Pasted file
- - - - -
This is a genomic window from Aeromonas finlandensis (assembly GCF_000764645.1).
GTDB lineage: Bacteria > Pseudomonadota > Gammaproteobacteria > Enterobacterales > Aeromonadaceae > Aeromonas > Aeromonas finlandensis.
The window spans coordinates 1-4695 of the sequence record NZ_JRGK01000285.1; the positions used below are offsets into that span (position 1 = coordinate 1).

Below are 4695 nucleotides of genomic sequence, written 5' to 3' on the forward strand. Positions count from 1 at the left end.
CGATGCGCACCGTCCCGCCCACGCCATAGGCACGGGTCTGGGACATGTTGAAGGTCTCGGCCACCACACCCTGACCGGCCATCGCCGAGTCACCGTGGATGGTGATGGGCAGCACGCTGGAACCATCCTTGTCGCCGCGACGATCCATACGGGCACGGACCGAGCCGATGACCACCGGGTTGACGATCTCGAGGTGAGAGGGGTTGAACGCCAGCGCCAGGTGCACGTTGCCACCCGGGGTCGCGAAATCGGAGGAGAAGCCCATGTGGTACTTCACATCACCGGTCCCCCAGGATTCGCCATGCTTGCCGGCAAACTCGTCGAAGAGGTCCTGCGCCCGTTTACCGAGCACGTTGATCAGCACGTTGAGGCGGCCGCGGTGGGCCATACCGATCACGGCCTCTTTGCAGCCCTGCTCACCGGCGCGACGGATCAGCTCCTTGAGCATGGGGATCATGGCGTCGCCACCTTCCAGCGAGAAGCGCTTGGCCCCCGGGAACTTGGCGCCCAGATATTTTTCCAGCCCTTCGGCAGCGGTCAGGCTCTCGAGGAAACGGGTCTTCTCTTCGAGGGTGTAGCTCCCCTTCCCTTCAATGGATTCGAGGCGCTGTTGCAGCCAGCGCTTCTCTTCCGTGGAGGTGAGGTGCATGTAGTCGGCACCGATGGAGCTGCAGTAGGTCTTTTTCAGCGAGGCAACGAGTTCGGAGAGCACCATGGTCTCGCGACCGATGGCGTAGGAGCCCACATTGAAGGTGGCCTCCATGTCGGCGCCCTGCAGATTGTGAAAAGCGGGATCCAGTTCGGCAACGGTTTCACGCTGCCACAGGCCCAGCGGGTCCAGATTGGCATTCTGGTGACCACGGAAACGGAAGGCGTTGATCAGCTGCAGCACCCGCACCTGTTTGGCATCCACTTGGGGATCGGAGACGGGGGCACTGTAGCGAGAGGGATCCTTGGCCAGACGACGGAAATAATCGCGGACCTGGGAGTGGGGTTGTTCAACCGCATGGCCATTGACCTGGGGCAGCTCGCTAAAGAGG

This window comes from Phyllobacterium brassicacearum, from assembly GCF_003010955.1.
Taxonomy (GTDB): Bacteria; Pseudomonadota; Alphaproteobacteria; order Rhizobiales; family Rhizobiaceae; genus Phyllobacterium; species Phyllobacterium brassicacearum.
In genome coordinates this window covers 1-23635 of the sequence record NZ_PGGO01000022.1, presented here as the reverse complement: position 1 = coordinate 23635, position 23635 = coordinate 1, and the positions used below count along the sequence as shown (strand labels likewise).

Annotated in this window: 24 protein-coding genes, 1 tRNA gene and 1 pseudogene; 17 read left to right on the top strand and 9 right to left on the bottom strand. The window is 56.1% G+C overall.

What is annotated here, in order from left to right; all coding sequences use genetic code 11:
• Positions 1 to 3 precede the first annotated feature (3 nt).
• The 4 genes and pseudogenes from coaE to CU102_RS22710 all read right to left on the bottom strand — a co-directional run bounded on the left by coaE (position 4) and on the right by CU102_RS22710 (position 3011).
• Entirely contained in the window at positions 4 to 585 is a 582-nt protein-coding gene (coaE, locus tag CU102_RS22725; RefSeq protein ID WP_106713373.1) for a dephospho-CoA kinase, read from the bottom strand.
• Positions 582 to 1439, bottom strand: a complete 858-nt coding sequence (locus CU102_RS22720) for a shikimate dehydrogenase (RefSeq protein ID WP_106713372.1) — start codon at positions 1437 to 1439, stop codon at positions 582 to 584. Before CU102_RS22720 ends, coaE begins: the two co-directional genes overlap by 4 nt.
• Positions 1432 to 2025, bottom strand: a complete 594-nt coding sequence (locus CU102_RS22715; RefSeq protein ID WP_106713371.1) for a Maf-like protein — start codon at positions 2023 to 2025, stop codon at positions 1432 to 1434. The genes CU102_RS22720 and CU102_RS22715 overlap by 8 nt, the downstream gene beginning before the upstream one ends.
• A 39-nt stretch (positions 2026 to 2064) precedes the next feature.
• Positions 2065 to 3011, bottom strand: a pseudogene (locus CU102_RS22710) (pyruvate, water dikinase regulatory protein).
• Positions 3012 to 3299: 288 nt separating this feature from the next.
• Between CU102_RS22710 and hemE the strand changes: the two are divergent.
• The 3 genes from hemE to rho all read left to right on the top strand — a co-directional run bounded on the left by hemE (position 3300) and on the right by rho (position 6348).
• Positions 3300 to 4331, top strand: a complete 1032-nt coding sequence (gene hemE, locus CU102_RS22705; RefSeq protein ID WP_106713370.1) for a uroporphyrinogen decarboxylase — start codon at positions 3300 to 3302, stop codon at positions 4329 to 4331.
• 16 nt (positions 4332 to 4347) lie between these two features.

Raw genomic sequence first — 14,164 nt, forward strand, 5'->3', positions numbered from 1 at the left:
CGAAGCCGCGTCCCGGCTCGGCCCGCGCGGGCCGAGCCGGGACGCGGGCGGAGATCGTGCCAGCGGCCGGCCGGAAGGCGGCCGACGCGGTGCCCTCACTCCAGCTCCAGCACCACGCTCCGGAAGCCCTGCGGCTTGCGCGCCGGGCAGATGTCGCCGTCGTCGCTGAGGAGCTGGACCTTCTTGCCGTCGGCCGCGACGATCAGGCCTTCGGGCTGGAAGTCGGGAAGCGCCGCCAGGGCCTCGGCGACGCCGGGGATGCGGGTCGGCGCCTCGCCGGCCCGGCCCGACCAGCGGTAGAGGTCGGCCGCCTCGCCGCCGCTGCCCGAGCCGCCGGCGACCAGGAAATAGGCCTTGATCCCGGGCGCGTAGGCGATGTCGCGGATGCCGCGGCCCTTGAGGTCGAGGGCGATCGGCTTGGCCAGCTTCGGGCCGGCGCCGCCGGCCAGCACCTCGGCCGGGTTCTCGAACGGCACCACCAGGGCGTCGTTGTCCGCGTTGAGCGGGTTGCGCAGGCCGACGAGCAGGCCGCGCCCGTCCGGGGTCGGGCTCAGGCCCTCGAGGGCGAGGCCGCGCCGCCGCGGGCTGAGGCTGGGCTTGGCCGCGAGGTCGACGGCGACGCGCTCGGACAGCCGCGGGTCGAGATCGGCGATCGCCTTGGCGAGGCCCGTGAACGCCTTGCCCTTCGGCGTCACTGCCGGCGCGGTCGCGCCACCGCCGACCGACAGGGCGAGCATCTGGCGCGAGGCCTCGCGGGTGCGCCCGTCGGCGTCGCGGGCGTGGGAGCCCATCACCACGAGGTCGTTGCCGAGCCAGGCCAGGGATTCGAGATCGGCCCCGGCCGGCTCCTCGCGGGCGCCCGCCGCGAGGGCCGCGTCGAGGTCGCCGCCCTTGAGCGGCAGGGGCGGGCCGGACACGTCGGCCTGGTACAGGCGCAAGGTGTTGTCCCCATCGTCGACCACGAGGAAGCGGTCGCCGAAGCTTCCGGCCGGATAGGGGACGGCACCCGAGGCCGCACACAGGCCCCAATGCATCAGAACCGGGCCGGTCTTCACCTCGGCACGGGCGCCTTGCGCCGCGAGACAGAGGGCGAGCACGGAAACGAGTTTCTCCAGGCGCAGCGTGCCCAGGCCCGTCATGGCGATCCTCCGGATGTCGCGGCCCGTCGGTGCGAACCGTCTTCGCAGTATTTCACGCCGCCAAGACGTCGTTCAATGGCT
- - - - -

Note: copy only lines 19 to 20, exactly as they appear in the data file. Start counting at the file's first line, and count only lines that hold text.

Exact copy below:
• Between CU102_RS22710 and hemE the strand changes: the two are divergent.
• The 3 genes from hemE to rho all read left to right on the top strand — a co-directional run bounded on the left by hemE (position 3300) and on the right by rho (position 6348).